In training, I have noticed, although they are both calm, stoic, little horses they have very different personalities. The colt sensitive and timid, but quite extroverted and reacts quickly to learning new things. From the get go, he was happy interacting with people, even if a little nervous to start with, always trying to please. The mare was super introverted. She was never naughty, but for months gave the bare minimum response, staying in her own little shell. Never wanting to interact, but more, tolerating people around her. She would be very un-reactive, it was hard to get any response from her, but she would think things through and once she learned a new lesson, never had to be reminded. I feel she has travelled the furthest on her journey into domestication. Now being the most affectionate horse on the property, that calls out to you every time, loves people, and can be handled by anyone. She has had trips to town in the trailer. She had an unfortunate fence incident where she slipped going down a hill, falling into a fence. She lay totally still, while we climbed all over her to free her from some entangled wires only suffering one cut on her upper front leg. She had subsequent vet visits, where she stood quiet and calm through injections and prodding from the vet. She really blossomed into a lovely kind horse.

In fact, the moment that has really stuck with me, over the last six months, happened one week ago, with the arrival of my third Kaimanawa. Fern gave birth. I have always played around with breeding horses, but never once have I actually made it there in time for the birth. Always getting there, five minutes to late. Not this time. Fern and I had gotten very close over the last few months, she neighed every time she saw me, was always waiting at the gate, and, in the last two weeks of pregnancy, had morphed into a big affectionate, cuddly, teddy bear. So it was easy to check on her through the night when I thought she was going to deliver. At three in the morning, when I had almost given up hope of her foaling before daylight, I went to check on her one more time. She walked toward me in the night. With a big whoosh, her waters broke. Five minutes later she lay down a few meters from me, and delivered a big healthy colt. So, now, Sonny makes three little Kaimanawa's. Fern has been the best mother possible, and I feel so privileged that she felt comfortable enough, to give birth right at my feet.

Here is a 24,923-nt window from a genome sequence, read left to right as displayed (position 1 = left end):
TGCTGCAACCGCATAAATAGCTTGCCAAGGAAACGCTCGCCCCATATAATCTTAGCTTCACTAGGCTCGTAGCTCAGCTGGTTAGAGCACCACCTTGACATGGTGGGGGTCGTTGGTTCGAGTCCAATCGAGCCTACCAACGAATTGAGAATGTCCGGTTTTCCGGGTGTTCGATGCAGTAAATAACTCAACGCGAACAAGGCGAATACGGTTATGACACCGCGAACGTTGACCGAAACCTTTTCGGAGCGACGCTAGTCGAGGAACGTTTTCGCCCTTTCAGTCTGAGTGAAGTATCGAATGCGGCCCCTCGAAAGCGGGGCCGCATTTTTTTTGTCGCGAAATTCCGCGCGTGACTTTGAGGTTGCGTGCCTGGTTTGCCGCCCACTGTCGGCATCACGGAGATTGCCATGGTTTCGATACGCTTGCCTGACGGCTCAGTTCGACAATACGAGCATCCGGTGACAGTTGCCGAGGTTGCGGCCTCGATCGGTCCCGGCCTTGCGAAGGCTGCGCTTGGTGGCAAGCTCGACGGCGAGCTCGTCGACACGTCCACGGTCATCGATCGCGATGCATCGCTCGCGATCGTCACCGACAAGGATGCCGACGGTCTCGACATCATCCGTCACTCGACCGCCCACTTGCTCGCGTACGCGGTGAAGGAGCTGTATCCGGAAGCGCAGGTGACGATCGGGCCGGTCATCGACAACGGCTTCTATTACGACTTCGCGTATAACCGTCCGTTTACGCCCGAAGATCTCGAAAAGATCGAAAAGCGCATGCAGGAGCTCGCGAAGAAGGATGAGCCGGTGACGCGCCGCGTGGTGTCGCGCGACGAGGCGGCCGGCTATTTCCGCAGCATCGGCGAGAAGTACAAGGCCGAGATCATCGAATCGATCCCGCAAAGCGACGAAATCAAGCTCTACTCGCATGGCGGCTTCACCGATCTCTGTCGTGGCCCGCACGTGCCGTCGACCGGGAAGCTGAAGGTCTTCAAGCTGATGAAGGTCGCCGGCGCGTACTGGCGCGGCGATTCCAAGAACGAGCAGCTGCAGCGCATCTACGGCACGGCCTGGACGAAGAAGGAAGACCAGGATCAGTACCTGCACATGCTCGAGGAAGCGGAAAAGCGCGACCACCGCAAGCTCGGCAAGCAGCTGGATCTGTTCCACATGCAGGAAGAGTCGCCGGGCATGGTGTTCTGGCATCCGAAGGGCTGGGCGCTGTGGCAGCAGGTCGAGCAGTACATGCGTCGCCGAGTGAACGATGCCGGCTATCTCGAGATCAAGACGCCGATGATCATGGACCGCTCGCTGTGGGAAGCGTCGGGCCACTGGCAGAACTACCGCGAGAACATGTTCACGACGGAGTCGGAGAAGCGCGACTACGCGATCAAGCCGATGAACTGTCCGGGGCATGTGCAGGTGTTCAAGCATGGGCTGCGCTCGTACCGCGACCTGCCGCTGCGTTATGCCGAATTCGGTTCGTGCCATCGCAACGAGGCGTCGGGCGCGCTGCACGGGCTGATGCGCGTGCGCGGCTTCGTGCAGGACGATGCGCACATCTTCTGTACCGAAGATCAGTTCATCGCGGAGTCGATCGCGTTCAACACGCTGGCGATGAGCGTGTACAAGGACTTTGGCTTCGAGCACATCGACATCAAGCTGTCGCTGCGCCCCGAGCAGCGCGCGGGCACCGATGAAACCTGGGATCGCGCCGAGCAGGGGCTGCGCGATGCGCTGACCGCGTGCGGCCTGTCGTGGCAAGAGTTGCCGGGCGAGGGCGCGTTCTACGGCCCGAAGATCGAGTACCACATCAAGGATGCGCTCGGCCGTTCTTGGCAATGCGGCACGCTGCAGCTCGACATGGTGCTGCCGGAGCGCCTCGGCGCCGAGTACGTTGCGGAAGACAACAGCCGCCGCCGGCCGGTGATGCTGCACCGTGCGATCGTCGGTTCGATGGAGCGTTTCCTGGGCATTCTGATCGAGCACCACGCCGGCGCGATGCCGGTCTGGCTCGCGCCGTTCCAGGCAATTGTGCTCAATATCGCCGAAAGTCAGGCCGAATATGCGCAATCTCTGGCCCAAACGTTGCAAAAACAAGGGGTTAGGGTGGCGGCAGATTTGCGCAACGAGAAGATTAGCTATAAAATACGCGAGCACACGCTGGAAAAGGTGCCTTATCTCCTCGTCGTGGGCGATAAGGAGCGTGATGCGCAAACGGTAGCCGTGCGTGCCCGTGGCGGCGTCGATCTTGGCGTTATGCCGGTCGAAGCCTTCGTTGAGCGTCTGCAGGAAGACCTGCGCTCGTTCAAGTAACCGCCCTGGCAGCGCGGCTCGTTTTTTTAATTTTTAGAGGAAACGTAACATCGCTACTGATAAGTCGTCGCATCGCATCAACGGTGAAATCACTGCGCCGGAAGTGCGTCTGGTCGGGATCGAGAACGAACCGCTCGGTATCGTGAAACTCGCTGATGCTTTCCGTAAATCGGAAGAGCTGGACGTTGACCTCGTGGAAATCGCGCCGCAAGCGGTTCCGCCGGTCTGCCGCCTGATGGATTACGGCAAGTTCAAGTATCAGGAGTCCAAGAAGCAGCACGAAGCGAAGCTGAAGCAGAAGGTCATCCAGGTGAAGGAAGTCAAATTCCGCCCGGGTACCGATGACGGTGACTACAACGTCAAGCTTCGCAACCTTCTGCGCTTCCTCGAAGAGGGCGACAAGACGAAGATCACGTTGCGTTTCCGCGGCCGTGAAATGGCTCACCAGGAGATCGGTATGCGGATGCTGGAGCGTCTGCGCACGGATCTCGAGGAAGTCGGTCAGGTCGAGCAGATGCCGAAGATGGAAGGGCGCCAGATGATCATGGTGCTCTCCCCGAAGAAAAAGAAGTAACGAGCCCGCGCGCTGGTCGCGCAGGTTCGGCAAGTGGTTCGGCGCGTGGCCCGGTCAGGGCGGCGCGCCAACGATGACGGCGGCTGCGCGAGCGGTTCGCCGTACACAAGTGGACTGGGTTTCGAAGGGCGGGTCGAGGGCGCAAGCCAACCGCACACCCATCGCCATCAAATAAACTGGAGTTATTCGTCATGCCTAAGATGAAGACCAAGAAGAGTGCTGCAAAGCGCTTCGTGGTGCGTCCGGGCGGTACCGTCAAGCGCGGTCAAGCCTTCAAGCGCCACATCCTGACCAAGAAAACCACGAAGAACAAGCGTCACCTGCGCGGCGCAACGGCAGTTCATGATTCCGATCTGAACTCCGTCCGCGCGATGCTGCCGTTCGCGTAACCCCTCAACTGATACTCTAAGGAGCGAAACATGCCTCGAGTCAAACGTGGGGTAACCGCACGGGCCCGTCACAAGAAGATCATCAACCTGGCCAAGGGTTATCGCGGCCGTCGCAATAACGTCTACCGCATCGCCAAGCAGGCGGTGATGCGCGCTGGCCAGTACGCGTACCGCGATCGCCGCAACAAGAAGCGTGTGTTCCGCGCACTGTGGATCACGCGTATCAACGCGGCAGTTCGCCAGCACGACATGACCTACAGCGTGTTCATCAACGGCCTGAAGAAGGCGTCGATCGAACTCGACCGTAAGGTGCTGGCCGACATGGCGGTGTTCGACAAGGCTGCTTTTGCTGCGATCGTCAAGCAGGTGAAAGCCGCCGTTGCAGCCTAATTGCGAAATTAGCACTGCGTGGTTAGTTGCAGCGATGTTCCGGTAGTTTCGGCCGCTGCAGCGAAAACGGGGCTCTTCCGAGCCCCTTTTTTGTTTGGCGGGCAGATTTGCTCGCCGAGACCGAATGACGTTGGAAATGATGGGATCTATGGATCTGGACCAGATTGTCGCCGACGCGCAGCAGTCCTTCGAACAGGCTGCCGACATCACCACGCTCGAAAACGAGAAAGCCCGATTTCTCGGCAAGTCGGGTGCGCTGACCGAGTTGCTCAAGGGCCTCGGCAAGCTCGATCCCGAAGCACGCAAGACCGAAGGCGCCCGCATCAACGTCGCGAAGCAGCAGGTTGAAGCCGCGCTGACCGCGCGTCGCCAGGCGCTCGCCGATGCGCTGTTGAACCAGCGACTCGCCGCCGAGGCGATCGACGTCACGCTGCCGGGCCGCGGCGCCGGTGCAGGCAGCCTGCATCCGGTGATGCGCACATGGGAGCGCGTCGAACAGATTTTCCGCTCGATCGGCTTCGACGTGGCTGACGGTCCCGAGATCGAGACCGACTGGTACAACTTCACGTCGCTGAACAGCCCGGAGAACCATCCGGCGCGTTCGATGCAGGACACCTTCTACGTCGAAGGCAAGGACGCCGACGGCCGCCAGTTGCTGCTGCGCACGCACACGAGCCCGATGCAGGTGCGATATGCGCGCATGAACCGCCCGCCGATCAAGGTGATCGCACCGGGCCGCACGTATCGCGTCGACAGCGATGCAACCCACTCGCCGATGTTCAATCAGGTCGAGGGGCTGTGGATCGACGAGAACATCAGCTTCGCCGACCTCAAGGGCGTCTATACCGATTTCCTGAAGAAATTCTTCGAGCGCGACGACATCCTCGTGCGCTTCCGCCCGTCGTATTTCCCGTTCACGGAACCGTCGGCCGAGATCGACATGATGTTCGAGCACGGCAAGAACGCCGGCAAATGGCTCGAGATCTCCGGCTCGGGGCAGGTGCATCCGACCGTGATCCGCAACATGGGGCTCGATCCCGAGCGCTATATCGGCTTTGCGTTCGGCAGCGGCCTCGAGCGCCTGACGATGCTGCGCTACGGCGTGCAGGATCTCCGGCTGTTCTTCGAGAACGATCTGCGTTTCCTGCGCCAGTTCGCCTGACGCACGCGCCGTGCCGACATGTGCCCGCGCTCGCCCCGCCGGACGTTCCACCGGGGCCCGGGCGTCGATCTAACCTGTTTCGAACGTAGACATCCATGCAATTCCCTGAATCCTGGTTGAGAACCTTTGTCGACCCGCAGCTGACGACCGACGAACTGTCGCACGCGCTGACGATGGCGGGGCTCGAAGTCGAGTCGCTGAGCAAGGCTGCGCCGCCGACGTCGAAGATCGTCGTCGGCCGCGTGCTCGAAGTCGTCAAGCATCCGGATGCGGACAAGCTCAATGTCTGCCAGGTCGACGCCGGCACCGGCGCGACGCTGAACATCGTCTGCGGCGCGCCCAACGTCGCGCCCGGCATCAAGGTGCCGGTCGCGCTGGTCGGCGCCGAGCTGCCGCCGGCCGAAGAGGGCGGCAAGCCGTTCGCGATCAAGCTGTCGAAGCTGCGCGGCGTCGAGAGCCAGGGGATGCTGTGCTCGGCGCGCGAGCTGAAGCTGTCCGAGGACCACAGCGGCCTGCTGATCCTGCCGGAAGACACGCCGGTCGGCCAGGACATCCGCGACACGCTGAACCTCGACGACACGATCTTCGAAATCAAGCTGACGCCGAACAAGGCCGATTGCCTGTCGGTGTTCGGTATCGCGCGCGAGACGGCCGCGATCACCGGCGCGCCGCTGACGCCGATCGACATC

Having worked in top dressage stables, both in New Zealand, and Europe, I know how important it is to have horses that are trainable, and actually want to work for people. The Kaimanawa's lovely nature, shine through in this aspect. I have never worked with horses that are quite so easy to teach. But, the other gift they give is the thrill people get, being able to interact with an animal that was born wild. The children I give weekly lessons to go back to school telling stories of being able to pat 'the wild stallion'. My mother enjoys being able to just catch and groom Fern in her spare time. Friends and family, especially the otherwise non-horsey, always comment on the fact that the horses they saw as so wild to start with, can now be treated like normal domestic horses and interact with and accept any human who wishes to meet them.

In the next few months, Matai, the colt, will soon be broken in to ride. Fern gets a bit of time to be a mother before she too will be broken in. Little Sonny, gets to enjoy his mother's company, and hopefully soon will have some new friends to play with. For anyone interested I have a blog that documents all the progress, adventures and milestones that go with training these awesome wild horses. www.wildhorseproject.blogspot.com